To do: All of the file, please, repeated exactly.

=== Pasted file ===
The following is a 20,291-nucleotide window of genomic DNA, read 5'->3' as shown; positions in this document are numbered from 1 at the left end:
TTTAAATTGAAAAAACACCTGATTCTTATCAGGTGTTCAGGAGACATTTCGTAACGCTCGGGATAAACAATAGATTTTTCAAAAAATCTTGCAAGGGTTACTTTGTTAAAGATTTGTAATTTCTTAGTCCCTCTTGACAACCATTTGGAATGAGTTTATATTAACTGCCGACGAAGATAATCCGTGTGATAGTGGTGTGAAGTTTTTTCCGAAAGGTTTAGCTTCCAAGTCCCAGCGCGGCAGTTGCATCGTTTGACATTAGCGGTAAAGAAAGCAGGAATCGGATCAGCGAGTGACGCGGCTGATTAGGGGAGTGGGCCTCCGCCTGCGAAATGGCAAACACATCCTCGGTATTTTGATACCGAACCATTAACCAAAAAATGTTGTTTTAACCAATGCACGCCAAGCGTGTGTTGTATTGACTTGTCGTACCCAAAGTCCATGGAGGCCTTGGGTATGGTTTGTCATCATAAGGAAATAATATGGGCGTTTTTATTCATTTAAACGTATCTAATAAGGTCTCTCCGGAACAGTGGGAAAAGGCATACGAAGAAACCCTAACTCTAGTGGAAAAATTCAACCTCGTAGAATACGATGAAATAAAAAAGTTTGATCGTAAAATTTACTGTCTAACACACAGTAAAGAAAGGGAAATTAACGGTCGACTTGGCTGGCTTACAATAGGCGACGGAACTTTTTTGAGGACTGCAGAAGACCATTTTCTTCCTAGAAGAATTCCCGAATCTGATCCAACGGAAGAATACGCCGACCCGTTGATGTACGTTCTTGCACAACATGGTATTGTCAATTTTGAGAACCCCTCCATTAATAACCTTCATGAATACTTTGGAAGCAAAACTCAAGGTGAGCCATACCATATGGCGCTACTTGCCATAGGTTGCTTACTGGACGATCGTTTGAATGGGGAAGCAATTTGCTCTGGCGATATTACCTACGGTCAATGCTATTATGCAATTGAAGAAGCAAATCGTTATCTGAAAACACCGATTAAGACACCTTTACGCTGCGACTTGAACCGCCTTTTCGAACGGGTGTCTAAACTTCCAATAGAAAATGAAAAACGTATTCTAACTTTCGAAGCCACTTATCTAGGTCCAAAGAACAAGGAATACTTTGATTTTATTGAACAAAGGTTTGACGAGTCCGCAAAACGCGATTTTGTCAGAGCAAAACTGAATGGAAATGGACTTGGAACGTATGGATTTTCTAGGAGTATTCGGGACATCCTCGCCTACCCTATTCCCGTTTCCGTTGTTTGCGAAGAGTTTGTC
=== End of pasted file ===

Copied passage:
The following is a 20,291-nucleotide window of genomic DNA, read 5'->3' as shown; positions in this document are numbered from 1 at the left end:
TTTAAATTGAAAAAACACCTGATTCTTATCAGGTGTTCAGGAGACATTTCGTAACGCTCGGGATAAACAATAGATTTTTCAAAAAATCTTGCAAGGGTTACTTTGTTAAAGATTTGTAATTTCTTAGTCCCTCTTGACAACCATTTGGAATGAGTTTATATTAACTGCCGACGAAGATAATCCGTGTGATAGTGGTGTGAAGTTTTTTCCGAAAGGTTTAGCTTCCAAGTCCCAGCGCGGCAGTTGCATCGTTTGACATTAGCGGTAAAGAAAGCAGGAATCGGATCAGCGAGTGACGCGGCTGATTAGGGGAGTGGGCCTCCGCCTGCGAAATGGCAAACACATCCTCGGTATTTTGATACCGAACCATTAACCAAAAAATGTTGTTTTAACCAATGCACGCCAAGCGTGTGTTGTATTGACTTGTCGTACCCAAAGTCCATGGAGGCCTTGGGTATGGTTTGTCATCATAAGGAAATAATATGGGCGTTTTTATTCATTTAAACGTATCTAATAAGGTCTCTCCGGAACAGTGGGAAAAGGCATACGAAGAAACCCTAACTCTAGTGGAAAAATTCAACCTCGTAGAATACGATGAAATAAAAAAGTTTGATCGTAAAATTTACTGTCTAACACACAGTAAAGAAAGGGAAATTAACGGTCGACTTGGCTGGCTTACAATAGGCGACGGAACTTTTTTGAGGACTGCAGAAGACCATTTTCTTCCTAGAAGAATTCCCGAATCTGATCCAACGGAAGAATACGCCGACCCGTTGATGTACGTTCTTGCACAACATGGTATTGTCAATTTTGAGAACCCCTCCATTAATAACCTTCATGAATACTTTGGAAGCAAAACTCAAGGTGAGCCATACCATATGGCGCTACTTGCCATAGGTTGCTTACTGGACGATCGTTTGAATGGGGAAGCAATTTGCTCTGGCGATATTACCTACGGTCAATGCTATTATGCAATTGAAGAAGCAAATCGTTATCTGAAAACACCGATTAAGACACCTTTACGCTGCGACTTGAACCGCCTTTTCGAACGGGTGTCTAAACTTCCAATAGAAAATGAAAAACGTATTCTAACTTTCGAAGCCACTTATCTAGGTCCAAAGAACAAGGAATACTTTGATTTTATTGAACAAAGGTTTGACGAGTCCGCAAAACGCGATTTTGTCAGAGCAAAACTGAATGGAAATGGACTTGGAACGTATGGATTTTCTAGGAGTATTCGGGACATCCTCGCCTACCCTATTCCCGTTTCCGTTGTTTGCGAAGAGTTTGTC